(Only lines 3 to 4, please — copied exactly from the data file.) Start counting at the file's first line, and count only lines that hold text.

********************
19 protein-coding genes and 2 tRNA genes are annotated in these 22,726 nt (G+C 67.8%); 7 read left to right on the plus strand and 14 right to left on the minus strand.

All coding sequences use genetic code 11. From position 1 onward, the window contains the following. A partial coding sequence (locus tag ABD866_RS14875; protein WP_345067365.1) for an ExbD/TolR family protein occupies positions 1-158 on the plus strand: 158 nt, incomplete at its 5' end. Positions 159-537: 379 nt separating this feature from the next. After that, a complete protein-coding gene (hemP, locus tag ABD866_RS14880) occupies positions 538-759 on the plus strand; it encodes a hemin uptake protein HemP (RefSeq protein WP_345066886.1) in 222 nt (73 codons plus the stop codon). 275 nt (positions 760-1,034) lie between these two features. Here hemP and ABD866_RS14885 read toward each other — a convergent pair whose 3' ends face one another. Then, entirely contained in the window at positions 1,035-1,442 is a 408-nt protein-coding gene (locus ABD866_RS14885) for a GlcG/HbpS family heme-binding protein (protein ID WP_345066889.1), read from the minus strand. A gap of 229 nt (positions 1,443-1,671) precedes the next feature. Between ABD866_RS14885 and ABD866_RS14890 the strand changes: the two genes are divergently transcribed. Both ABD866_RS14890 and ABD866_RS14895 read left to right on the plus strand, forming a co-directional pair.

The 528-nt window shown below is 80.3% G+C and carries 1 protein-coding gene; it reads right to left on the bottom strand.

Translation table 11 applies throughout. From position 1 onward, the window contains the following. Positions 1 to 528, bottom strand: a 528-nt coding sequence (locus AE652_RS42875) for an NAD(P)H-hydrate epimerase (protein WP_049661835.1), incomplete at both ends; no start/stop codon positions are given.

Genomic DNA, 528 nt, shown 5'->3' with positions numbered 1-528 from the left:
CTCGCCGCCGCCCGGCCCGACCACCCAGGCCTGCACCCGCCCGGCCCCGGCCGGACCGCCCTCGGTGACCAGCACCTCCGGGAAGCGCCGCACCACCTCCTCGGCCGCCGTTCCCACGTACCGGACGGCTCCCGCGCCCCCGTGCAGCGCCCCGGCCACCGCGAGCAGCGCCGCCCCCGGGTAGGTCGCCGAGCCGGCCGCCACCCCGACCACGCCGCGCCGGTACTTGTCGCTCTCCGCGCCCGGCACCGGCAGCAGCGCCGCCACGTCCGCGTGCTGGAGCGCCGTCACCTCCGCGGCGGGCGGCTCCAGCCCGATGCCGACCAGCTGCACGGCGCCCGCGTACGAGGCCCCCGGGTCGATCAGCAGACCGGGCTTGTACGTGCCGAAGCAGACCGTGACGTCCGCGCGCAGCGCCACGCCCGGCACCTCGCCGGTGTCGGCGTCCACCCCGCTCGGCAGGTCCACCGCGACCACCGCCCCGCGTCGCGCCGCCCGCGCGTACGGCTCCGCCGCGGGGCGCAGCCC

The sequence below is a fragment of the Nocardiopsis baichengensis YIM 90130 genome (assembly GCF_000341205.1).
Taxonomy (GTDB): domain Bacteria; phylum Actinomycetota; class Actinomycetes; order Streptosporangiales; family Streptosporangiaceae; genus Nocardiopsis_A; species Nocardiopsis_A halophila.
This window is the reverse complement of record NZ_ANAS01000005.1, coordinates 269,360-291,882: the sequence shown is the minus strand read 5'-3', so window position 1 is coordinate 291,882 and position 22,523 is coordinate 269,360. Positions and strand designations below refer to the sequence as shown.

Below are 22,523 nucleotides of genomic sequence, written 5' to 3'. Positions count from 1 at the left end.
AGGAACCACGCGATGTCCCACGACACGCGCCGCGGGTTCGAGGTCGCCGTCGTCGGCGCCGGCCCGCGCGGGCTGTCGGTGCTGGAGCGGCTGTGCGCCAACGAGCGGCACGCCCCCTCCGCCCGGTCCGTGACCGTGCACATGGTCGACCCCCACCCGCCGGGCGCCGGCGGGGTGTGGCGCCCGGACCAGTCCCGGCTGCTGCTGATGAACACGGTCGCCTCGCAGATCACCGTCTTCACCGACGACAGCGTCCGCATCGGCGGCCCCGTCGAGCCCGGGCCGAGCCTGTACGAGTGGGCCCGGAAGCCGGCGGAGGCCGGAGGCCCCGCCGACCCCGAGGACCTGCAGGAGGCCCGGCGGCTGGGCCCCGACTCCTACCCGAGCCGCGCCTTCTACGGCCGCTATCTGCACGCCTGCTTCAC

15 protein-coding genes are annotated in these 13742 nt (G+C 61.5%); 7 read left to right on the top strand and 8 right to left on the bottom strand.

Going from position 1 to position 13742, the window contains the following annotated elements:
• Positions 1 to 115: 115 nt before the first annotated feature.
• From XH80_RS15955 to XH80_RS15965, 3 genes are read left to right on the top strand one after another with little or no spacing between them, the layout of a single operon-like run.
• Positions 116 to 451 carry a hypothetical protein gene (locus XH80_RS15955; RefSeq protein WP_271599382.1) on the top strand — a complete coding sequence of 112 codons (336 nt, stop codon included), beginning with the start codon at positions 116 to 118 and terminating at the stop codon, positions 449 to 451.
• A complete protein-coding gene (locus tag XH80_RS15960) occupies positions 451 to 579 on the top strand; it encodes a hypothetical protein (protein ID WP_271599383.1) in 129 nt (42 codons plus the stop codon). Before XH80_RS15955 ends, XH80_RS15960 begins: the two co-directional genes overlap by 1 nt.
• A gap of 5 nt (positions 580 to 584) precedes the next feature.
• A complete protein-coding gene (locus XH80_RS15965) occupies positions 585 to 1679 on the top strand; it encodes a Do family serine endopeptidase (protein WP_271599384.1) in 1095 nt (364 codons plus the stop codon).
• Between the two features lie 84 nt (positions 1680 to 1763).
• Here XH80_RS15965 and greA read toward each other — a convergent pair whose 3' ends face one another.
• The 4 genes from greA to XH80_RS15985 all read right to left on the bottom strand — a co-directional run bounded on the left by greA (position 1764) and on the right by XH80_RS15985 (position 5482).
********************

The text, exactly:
The 528-nt window shown below is 80.3% G+C and carries 1 protein-coding gene; it reads right to left on the bottom strand.

Translation table 11 applies throughout. From position 1 onward, the window contains the following. Positions 1 to 528, bottom strand: a 528-nt coding sequence (locus AE652_RS42875) for an NAD(P)H-hydrate epimerase (protein WP_049661835.1), incomplete at both ends; no start/stop codon positions are given.